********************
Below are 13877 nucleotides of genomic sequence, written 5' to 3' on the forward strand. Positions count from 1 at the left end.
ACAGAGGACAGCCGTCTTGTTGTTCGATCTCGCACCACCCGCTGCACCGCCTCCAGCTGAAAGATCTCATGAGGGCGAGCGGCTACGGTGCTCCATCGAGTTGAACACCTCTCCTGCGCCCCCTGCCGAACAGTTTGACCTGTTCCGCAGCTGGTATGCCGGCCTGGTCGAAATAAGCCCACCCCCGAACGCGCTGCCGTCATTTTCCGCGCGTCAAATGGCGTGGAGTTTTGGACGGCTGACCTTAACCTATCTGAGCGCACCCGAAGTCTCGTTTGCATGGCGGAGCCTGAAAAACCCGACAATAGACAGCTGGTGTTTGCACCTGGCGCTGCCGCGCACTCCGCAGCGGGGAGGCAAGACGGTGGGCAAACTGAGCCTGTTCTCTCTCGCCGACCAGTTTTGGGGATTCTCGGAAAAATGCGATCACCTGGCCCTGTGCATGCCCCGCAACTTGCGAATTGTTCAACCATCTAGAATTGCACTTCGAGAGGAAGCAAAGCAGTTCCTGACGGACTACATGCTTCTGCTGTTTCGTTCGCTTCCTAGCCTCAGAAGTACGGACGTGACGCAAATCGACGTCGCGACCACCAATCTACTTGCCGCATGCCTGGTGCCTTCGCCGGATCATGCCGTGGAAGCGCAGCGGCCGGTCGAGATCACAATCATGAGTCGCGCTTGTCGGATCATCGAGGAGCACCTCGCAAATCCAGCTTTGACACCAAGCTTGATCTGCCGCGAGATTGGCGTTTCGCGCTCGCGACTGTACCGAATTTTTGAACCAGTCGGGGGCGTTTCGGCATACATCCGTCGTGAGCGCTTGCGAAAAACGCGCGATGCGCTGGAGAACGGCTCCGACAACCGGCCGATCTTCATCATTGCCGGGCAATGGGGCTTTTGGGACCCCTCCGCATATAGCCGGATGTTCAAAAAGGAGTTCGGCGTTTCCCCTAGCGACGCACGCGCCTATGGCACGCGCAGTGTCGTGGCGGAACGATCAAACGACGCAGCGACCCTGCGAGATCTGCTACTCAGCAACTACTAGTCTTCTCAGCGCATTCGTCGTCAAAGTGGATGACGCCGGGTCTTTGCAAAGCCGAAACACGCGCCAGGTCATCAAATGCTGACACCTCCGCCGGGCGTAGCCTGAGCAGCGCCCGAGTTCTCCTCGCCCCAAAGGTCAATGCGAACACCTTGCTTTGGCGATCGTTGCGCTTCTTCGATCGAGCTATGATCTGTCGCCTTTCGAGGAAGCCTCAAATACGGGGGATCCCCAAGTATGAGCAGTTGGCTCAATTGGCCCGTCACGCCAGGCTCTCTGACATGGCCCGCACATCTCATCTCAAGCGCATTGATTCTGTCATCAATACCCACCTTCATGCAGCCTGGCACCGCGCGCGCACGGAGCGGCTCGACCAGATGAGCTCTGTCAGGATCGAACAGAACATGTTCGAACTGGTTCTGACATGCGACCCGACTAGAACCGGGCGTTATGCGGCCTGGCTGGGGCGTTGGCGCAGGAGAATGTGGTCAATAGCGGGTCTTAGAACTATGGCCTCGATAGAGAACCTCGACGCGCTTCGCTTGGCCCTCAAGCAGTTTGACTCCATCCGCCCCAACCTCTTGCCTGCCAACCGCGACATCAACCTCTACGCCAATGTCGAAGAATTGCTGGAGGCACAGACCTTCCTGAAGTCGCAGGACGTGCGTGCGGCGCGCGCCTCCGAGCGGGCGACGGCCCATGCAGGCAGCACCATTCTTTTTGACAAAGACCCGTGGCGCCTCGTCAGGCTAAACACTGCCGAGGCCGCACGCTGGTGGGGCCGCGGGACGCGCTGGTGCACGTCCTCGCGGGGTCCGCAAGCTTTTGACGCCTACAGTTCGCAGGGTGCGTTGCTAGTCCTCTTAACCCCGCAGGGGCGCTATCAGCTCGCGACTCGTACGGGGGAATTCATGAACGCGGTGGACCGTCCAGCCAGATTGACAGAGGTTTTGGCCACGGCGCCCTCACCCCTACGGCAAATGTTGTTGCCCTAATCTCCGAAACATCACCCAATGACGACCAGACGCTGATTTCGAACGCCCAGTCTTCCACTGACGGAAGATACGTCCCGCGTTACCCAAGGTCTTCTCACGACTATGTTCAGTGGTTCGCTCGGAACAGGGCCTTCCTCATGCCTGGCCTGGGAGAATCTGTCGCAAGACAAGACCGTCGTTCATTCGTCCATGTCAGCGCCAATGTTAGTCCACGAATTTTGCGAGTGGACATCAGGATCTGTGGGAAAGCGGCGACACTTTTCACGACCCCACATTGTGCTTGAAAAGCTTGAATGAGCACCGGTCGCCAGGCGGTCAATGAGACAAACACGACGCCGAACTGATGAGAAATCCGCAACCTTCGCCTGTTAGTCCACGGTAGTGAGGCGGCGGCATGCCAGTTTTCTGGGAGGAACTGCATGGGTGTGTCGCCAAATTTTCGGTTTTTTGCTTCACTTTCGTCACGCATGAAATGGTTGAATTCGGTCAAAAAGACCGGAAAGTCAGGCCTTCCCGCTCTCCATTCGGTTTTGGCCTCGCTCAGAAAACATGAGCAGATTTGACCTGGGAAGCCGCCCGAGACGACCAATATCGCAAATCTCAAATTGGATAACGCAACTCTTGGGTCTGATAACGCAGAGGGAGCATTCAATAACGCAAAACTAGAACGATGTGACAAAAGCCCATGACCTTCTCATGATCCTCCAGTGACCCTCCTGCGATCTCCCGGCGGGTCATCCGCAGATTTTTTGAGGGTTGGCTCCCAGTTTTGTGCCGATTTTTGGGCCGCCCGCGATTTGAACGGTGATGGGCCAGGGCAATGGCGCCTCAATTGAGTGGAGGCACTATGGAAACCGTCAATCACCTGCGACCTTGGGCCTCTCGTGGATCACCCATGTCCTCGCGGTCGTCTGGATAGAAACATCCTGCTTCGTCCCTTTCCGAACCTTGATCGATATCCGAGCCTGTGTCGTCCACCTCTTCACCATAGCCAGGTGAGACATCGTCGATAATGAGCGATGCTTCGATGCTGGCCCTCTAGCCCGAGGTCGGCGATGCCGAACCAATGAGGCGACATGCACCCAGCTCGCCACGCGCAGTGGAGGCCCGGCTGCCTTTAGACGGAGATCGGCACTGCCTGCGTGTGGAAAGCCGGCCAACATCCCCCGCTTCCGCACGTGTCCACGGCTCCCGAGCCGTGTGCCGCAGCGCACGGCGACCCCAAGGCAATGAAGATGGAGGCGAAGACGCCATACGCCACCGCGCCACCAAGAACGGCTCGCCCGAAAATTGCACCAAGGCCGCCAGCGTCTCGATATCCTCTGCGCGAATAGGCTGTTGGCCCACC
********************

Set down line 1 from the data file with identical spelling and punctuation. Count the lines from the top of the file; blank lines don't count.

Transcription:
Below are 13877 nucleotides of genomic sequence, written 5' to 3' on the forward strand. Positions count from 1 at the left end.